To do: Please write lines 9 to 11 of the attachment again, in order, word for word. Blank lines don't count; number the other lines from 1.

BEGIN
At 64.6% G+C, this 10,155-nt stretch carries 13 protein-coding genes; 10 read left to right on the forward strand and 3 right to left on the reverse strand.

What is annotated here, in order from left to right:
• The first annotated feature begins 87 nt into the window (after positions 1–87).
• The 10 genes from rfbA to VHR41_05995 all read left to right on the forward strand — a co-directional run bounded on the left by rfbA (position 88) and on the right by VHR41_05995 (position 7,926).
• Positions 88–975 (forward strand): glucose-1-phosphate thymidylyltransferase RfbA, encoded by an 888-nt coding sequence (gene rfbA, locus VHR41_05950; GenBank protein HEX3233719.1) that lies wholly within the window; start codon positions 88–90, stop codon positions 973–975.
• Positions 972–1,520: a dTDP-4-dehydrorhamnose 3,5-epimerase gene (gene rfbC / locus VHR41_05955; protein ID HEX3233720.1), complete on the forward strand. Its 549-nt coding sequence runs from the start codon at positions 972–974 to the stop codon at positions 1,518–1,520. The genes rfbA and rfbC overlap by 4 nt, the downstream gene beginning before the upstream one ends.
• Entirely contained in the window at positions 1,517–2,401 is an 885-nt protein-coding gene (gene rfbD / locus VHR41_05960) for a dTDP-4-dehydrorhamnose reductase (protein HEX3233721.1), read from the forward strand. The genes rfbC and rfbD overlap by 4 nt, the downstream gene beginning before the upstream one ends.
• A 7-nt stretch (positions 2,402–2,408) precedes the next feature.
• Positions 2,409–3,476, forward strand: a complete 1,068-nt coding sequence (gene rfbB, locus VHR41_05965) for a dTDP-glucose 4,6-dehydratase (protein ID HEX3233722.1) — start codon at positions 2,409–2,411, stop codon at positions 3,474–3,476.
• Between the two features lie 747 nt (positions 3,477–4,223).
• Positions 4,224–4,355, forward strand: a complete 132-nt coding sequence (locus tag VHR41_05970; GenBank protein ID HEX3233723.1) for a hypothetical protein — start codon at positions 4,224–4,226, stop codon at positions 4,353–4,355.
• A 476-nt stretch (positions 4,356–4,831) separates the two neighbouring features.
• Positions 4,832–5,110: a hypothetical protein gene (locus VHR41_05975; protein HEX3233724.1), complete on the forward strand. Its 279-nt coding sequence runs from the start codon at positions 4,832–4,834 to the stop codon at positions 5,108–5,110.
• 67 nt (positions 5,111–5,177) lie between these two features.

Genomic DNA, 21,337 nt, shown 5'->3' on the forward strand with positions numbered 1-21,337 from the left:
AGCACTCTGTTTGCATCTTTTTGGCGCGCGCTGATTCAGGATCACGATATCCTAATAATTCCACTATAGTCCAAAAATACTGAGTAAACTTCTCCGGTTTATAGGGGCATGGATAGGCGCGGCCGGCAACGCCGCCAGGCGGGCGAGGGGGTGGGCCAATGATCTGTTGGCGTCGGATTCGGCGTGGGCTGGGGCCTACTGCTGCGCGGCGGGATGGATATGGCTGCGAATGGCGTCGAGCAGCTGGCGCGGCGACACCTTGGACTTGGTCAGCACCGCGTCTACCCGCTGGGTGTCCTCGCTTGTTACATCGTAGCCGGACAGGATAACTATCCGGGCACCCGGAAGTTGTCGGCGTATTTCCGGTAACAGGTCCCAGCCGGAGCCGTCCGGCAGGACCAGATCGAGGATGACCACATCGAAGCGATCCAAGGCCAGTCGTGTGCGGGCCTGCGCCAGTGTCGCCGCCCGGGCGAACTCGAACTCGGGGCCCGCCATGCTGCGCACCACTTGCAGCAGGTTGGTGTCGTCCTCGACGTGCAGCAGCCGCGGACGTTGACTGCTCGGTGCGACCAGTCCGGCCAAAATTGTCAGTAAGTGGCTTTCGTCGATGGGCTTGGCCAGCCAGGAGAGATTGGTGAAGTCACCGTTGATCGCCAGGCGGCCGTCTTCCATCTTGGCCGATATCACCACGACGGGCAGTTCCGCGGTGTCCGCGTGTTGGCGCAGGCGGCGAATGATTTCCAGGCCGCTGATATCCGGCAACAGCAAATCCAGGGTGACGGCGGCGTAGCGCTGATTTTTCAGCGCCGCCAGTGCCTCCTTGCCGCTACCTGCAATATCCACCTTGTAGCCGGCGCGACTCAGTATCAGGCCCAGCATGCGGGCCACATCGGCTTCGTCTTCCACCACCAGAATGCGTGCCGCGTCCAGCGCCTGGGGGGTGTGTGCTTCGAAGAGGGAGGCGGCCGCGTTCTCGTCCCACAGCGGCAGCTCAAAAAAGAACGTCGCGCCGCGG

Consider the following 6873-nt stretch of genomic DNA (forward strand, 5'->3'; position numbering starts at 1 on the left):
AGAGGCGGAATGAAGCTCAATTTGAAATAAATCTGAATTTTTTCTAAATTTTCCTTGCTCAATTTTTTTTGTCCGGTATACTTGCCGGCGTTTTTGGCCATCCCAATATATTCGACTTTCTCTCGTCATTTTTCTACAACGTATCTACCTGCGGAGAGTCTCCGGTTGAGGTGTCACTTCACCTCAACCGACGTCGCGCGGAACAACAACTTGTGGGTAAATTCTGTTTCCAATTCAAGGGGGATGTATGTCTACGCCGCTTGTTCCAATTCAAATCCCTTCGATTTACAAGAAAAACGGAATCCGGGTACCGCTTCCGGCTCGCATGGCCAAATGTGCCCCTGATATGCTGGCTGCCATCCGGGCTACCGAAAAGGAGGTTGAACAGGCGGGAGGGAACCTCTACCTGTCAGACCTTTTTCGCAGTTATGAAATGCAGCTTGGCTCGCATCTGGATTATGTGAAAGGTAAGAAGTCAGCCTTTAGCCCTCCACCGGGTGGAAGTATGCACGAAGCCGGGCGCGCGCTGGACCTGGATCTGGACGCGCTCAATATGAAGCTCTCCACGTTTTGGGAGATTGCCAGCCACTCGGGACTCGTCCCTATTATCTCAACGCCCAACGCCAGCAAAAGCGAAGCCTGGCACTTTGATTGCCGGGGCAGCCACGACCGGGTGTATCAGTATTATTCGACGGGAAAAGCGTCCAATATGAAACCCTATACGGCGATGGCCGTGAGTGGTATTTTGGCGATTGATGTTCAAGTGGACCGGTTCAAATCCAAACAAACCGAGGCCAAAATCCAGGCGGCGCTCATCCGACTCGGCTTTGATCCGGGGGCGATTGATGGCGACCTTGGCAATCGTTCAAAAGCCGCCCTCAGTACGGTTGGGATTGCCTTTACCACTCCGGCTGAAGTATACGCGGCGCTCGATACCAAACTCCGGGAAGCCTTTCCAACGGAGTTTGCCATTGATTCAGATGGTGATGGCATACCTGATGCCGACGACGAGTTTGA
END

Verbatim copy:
• Positions 2,409–3,476, forward strand: a complete 1,068-nt coding sequence (gene rfbB, locus VHR41_05965) for a dTDP-glucose 4,6-dehydratase (protein ID HEX3233722.1) — start codon at positions 2,409–2,411, stop codon at positions 3,474–3,476.
• Between the two features lie 747 nt (positions 3,477–4,223).
• Positions 4,224–4,355, forward strand: a complete 132-nt coding sequence (locus tag VHR41_05970; GenBank protein ID HEX3233723.1) for a hypothetical protein — start codon at positions 4,224–4,226, stop codon at positions 4,353–4,355.